He said, “I never ask, ‘Why me.’ Why not me?’”
*The thing that strikes me about Dan’s quotes, even now, is that they’re so perfectly worded. He was an artist. Take a simple quote like this one, from his acceptance speech at one of the Rolaids Relief functions: “I want to thank all the pitchers who couldn’t go nine innings, and manager Dick Howser for not letting them.” I mean, that’s just a little quote, mostly in fun, but read it again — it’s perfect, not a wasted word, Gettysburg Address concise.
Or this: “I found a delivery in my flaw.”
Or this: “Natural grass is a wonderful thing for little bugs and sinkerball pitchers.”
Not a wasted word. I don’t believe I’ve ever written this before — for obvious reasons — but almost at the end of his life, Dan told me that he loved the way I wrote because it’s the way he tries to write. It’s one of the three greatest compliments of my life.
So that’s the background. When Dan died in September of 1998, his memorial service was one of those impossibly sad and impossibly beautiful things — he was only 45, way too young to die. But you saw all the people he touched, the two beautiful children he and Janie had raised, the many friends who all had a story to tell, and you understood what a good life he had lived.
And Dan has been remembered. Kansas City is the sort of town that remembers — I suppose like most other good-hearted places. His name would come up in conversation. People would stop and point at his photo at the Royals Hall of Fame. When you saw adults playing ball, you would inevitably see one throw submarine-style and shout “Quisenberry!” Yes, he has been remembered.
But, memory fades, too. There’s simply no way around it. Dan stopped pitching baseballs in Kansas City in 1988. Children have been born, raised, learned to ride bicycles, fallen in and out of love, graduated high school and college since then. Dan’s two children, Alysia and David, have grown up. I have watched Alysia’s child run around. Time goes on.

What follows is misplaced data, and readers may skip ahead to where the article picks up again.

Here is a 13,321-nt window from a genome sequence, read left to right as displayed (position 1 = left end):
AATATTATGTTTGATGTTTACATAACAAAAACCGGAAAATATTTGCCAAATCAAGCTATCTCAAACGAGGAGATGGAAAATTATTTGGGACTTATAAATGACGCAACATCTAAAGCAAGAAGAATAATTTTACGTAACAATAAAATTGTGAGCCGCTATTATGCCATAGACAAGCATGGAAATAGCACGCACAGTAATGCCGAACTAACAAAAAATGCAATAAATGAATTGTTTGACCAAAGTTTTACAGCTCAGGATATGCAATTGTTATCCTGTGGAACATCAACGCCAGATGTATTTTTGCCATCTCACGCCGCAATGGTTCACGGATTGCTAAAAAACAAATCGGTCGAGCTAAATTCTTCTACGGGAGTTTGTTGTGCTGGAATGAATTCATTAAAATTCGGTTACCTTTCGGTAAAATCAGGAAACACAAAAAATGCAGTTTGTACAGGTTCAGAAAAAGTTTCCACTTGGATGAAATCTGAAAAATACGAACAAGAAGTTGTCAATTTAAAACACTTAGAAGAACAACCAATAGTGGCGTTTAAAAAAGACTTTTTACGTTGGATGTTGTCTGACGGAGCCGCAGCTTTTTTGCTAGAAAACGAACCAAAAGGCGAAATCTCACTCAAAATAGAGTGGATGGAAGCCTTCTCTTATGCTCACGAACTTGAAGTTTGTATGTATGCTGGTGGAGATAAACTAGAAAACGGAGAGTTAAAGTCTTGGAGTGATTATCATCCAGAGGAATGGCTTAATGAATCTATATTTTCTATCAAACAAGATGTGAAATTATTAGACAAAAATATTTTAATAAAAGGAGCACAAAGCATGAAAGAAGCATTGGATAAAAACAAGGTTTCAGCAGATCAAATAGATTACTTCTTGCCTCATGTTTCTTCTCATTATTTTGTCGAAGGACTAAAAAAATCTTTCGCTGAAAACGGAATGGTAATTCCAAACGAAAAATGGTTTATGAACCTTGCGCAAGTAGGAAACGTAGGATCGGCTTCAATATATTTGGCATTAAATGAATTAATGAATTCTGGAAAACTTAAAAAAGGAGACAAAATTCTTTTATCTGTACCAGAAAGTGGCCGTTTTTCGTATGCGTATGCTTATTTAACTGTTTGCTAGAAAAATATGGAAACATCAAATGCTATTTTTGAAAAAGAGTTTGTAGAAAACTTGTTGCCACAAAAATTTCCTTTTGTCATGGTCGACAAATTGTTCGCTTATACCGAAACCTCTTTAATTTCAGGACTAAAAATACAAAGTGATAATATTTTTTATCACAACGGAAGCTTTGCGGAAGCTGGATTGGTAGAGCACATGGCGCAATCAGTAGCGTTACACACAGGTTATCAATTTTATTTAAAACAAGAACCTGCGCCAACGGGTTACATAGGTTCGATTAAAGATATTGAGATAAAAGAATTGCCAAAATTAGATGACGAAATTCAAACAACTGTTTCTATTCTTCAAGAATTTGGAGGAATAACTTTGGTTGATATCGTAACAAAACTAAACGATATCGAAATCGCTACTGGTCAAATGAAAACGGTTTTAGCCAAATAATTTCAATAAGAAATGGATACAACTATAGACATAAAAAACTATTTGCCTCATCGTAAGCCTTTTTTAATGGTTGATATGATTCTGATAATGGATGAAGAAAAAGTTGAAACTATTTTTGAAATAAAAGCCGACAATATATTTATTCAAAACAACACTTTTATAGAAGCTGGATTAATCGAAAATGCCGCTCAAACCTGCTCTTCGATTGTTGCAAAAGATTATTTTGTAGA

And so… now I can tell you about that tree. In 1999, a tree was planted along the highway across from Kauffman Stadium in the honor of Dan Quisenberry. Kids came and shoveled in the dirt, there was a little memorial plaque put next to it — it was a sweet and thoughtful thing, a tree for Quisenberry overlooking the stadium across the road. And you probably heard what happened this week: A highway crew, by mistake, tore down that tree while widening the highway. The Missouri Department of Transportation people sound mortified by this blunder, beyond mortified, and they promise to plant another tree and hold another ceremony for Dan Quisenberry. This was clearly an honest mistake, though it is so weird and so emotionally-bracing that it has created national headlines.
And this is why I’m oddly thrilled that the tree thing happened. Of course I’m not happy when any tree — especially memorial trees — gets torn down. I’d rather it hadn’t happened and embarrassed people and all that. But, overall, the destruction of this tree has put Dan Quisenberry back in the memory. Let’s face it: Almost nobody knew about that tree. That should be obvious, since the highway people didn’t know about it. A tree that was put up to help people remember was lost in the forest. Time goes on.
But NOW people do remember. Now, there will be another tree and people will know about it. Now, I have an excuse to write about Dan again. Now, after this, people can take a moment and think again about Dan Quisenberry, his wonderful pitching style, his eloquence (“I don’t miss the cheers. I just go to the ballpark, sit in the stands, and pretend they’re cheering for me”), his character. He never claimed to be a role model, he just was one. And that tree, in its own quirky way, did exactly what it had been planted to do. It did get people to remember Dan Quisenberry. And that’s why I’m happy.